Tuesday, November 9, 2010

Making Pizza at home.

This weekend, I took a friend on the guided tour of making pizza at home... in this case, it's an effort to expand the food repertoire.  But for my family, making pizza at home has several strong points in it's favor over restaurant pizza or, heaven help us, frozen pizza.

For starters, we live way out in the country, far, far from any pizza places and out of the range of any sort of delivery.   As a matter of fact, the notion that someone would deliver to us out here will cause giggling... I once had a sofa delivered and it took the guy 8 hours to find us... pizza... not so good after 8 hours~!

If you make your own pizza, you pick what goes on it... and the combinations are endless.  Endless and varied the sauces and toppings can be as individual as you are and change from pizza to pizza.  Healthy options abound and are under the direct control of the pizza makers.

Homemade pizza, frozen by the slice, is an awesome snack or quick meal, heated in the oven or toaster oven, it far surpasses the quality of the frozen product from the grocers.

And last, but very important in the scheme of things is the economy of it.  Even with excellent ingredients, two pizza's are only a few dollars.

Over the years, I've tinkered with recipes and have several that are favorites.  One of our children loves the thin crispy crusts and I've perfected a recipe for that.  The recipe that I'll share today is one that I've worked on for the last year or so.  When it's passed the muster of the boys here as being 'better than any restaurant pizza I've ever had', then it's time to call it a day, and stop tinkering.

The recipe makes two pizzas and makes a crust that is light and soft and falls between the pan style and the thin and crispy style.  By putting the entire recipe in a pan pizza pan and tossing on some rosemary, course salt and ground pepper, you also have a flat bread that is unsurpassed for soup or for slicing in half and making sandwiches.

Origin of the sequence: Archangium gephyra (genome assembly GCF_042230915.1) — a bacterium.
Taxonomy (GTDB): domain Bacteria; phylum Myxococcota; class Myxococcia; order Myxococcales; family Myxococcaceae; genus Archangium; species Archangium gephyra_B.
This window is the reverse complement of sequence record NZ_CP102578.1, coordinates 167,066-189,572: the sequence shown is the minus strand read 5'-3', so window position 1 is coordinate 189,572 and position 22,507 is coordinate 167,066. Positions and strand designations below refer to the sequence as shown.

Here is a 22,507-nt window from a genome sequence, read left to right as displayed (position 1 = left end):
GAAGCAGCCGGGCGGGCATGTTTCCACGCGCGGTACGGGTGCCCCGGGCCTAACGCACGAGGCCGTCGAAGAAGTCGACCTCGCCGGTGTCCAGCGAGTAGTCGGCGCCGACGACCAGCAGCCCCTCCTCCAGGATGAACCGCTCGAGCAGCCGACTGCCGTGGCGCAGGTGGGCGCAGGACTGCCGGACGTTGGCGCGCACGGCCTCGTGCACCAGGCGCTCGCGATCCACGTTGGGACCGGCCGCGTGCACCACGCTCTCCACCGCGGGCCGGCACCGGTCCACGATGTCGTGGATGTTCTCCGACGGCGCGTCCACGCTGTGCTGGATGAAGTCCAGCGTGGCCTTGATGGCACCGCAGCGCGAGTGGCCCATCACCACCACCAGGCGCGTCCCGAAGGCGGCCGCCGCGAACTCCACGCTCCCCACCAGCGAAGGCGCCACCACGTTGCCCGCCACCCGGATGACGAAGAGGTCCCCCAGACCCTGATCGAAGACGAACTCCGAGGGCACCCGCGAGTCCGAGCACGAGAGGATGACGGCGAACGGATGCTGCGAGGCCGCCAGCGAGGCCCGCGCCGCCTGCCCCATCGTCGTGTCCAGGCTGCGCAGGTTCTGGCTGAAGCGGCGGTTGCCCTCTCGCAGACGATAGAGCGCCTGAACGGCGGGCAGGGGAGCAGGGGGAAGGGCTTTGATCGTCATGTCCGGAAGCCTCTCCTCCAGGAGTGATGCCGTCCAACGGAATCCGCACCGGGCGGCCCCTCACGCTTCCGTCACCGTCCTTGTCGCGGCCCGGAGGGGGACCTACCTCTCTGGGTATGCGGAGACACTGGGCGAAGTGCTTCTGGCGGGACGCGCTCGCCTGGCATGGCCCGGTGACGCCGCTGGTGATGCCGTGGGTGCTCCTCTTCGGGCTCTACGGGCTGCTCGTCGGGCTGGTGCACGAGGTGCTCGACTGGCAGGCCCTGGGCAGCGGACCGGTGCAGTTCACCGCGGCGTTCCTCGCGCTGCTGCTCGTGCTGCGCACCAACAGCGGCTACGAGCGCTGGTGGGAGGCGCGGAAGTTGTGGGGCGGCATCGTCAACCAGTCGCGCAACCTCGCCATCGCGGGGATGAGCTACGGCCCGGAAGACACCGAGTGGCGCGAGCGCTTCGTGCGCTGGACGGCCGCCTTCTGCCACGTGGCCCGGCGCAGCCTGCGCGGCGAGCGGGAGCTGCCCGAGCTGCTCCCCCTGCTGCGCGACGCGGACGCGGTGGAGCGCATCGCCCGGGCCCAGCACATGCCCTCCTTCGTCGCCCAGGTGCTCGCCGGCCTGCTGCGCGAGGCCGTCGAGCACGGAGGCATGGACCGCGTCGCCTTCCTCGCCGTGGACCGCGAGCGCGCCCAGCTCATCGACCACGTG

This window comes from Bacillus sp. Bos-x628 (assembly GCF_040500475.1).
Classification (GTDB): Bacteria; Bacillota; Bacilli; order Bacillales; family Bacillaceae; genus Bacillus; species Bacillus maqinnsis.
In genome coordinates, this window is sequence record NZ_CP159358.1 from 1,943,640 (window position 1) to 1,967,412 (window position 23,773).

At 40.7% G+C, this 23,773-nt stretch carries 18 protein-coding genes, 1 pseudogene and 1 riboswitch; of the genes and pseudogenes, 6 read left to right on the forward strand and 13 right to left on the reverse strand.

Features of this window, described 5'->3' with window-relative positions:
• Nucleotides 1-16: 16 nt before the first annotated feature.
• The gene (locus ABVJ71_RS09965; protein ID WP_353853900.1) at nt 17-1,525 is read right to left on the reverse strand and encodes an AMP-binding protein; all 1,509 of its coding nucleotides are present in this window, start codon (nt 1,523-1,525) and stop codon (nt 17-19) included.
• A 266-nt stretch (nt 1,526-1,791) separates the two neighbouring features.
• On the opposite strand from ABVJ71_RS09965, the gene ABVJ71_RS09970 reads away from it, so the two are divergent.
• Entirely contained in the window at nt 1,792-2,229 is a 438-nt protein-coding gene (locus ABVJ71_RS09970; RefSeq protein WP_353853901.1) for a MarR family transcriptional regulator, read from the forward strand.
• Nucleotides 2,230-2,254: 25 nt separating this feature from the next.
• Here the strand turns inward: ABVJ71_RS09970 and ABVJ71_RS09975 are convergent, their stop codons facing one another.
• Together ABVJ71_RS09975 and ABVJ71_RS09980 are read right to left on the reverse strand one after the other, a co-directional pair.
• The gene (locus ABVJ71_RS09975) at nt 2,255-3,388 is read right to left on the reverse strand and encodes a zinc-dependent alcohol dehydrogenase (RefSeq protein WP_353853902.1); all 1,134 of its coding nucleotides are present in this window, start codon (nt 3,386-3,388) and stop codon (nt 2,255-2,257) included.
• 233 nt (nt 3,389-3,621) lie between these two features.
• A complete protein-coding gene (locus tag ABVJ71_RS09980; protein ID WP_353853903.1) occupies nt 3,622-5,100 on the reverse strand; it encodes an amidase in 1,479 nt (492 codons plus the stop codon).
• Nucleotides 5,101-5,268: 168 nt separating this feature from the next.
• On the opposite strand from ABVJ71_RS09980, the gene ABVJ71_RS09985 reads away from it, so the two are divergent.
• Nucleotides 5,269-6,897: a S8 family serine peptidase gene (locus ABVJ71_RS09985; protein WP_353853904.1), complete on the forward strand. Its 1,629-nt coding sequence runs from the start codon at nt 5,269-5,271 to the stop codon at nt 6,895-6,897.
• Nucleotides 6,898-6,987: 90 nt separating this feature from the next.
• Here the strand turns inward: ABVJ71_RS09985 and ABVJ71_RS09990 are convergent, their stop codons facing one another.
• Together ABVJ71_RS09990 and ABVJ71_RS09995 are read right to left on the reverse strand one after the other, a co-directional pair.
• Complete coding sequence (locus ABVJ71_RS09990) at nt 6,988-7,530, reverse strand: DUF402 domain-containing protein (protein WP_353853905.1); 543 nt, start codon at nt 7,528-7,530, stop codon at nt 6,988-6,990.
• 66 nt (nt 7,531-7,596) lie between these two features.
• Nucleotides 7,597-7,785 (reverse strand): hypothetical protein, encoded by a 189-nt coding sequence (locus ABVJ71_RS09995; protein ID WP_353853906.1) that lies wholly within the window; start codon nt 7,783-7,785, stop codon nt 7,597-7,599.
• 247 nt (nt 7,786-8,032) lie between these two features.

The recipe is easy... so easy in fact, you'll be wondering why you've never tried this before.
It is listed in my book of handwritten recipes very unceremoniously as:

The Best Pizza Dough

2 1/2 teaspoons of active dry yeast
2 teaspoons sugar
1 2/3 cups of warm water

3 1/2 cups of flour * see flour notes -   plus plenty of extra for kneading and rolling.
2 teaspoons salt (I usually use sea salt, but never iodized)
3 teaspoons olive oil

~  I purchase yeast in bulk, mainly for economy.  I am able to purchase 2 pounds of yeast for about $5.  I keep it in a canning jar in the freezer where it keeps nicely until I've worked my way through the pound.  I share the second pound with my daughter, who is an excellent baker of fine breads.
* flour - I normally use divide the amount of flour and use about half plain flour and half bread flour.  I've made it using either type exclusively and it works, with an 'all bread flour' pizza being a little more chewy and holding up well under 'heavier' toppings such as those heavy in meat.

Place the warm water (I use warm tap water), the sugar and the yeast in a large mixing bowl.  Allow it to sit until it starts to ' work'.  The yeast should spring to life and become foamy and bubbly, rising to the top of the water.  The small amount of sugar feeds this action and helps in jump starting things.  This can take 10 to 15 minutes, or a little longer on a day when the kitchen is cold.

Into this mixture, you're going to dump (yes, just dump it all in) the remaining ingredients.  Take a spoon and give it a few stirs to incorporate the yeasty liquid and the dry ingredients and oil.  As it begins to pull together in a ball, flour your hands and go in for the fun part.

The dough should be relatively wet feeling so you'll have to keep flouring your hands to keep things from sticking, but several good turns should get it ready to knead.  If you don't understand how to knead, then you're going to need  (ahem) to practice kneading.

Pizza dough is a fine thing to practice kneading on!

Starting with your fingers, you grab the ball of dough that is further away from you and you 'roll it' toward you, folding it over on top of the portion of the dough that is nearest you.

Stick with me here!  ... but if you're sticking to the dough, you need to flour your hands!

Then, you take the ball of your hand, near your wrist and push down and forward on the folded ball of dough.